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  • Writer's pictureMallika Gupta

‘Pan’ful Patriarchy

Updated: Mar 8, 2021

In the city of Ahmadabad, ‘pan’ is the ‘aam aadmi’s’ daily pleasure. Rust coloured juice drips from the edges of the folded betel-nut leaf and once chomped upon, is passionately spat onto any surface visible. A sickly sweet smell wafts from the mouth of anyone who consumes it and their red-stained lips struggle to converse coherently through the chopping. And yet, the provider of this, ‘novel delicacy,’ is almost a local hero.

Tucked into many little corners of Ahmedabad are small pan parlours which function into the wee hours of the morning, providing pan, cigarettes and other pleasures to the city. These small shops are often divided into half along the length leaving a narrow corridor for the customers on one side.

The pan shops see many types of visitors; the regular males, walking in with confidence and making their presence known with loud greetings; they don’t need to tell their orders; ‘chottu’ is already on it. Others rush in for a quick smoke and leave. They’ll come back later at night with their friends, for that leisurely ‘pan’. The young college boys with excited smiles on their face, flaunting hookah flavours in one hand, while concealing the box of ‘manforce’ condoms that the shop keeper subtly snuck into their pockets. Then there are the girls, made uncomfortable by the stares of men questioning their presence in such a place. Some playing with their hair near nearby, waiting for the crowd to clear, others forced to come out with apologetic smiles for the unabashed uncles.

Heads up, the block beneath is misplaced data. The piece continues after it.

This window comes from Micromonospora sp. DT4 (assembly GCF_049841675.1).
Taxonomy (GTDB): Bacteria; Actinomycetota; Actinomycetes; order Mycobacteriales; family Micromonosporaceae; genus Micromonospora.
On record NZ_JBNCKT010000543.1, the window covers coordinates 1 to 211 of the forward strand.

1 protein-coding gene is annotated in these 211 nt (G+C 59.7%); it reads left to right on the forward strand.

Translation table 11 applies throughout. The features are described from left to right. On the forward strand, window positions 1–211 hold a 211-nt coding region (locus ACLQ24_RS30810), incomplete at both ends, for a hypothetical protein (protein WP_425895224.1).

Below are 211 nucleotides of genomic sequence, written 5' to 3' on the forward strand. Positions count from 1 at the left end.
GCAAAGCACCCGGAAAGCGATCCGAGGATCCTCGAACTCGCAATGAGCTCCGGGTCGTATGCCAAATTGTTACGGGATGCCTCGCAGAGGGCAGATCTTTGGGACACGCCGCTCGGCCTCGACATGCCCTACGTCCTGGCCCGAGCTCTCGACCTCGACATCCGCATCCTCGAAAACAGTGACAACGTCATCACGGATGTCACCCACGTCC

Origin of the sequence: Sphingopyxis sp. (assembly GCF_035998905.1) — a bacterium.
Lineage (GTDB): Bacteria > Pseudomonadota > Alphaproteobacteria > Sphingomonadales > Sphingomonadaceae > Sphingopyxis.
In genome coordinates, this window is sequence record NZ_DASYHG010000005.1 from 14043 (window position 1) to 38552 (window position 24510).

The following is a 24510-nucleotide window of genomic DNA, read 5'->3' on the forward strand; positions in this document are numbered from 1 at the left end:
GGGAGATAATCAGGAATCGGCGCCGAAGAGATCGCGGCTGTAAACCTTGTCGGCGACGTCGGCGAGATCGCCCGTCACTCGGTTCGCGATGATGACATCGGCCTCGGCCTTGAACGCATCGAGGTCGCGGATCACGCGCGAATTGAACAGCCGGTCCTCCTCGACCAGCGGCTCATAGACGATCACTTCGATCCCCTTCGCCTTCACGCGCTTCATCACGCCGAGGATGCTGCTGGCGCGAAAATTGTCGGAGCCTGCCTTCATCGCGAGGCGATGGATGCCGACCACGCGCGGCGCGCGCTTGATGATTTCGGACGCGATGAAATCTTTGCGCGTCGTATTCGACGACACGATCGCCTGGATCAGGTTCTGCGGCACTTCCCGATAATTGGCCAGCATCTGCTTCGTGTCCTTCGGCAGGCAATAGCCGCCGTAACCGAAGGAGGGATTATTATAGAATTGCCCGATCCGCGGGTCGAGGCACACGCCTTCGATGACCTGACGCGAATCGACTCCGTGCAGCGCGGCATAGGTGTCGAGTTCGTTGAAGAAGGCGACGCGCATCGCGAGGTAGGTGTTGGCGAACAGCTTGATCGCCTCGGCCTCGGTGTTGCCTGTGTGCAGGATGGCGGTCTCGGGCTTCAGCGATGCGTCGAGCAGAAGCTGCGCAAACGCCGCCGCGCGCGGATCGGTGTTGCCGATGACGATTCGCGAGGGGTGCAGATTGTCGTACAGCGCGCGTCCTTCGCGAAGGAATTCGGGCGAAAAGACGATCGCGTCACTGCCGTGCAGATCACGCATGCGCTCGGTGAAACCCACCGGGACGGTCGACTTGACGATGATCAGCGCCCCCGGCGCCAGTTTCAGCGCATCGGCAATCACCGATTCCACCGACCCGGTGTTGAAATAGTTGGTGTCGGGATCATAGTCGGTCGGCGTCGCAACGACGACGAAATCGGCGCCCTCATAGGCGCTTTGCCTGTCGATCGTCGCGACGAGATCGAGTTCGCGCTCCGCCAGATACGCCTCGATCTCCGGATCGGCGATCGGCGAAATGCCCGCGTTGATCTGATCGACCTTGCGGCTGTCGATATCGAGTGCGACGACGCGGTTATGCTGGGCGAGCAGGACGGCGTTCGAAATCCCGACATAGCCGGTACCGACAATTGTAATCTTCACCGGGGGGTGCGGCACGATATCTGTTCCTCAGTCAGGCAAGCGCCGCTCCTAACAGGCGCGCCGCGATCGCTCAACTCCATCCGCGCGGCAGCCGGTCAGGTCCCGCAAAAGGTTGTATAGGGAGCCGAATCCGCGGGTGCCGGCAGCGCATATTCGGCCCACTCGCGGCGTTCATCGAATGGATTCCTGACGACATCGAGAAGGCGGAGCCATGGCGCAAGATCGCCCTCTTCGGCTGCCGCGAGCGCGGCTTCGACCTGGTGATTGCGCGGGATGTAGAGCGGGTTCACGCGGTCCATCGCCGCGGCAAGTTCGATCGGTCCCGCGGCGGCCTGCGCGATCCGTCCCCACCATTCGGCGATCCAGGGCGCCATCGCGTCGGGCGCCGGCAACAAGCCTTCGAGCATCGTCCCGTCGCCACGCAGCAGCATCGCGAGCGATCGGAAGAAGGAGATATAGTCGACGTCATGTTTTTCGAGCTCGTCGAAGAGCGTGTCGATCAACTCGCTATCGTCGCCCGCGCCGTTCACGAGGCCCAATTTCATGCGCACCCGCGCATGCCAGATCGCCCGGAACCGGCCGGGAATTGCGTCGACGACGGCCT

The pan parlour, is not just a shop, it is yet another conventional patriarch in India. Standing boisterously, irrespective of its actual form, on a crowded intersection, it looks down on any woman that may dare loiter and caters only to the men it recognises, satiating their every whim, and allowing them to spit and piss wherever they please.

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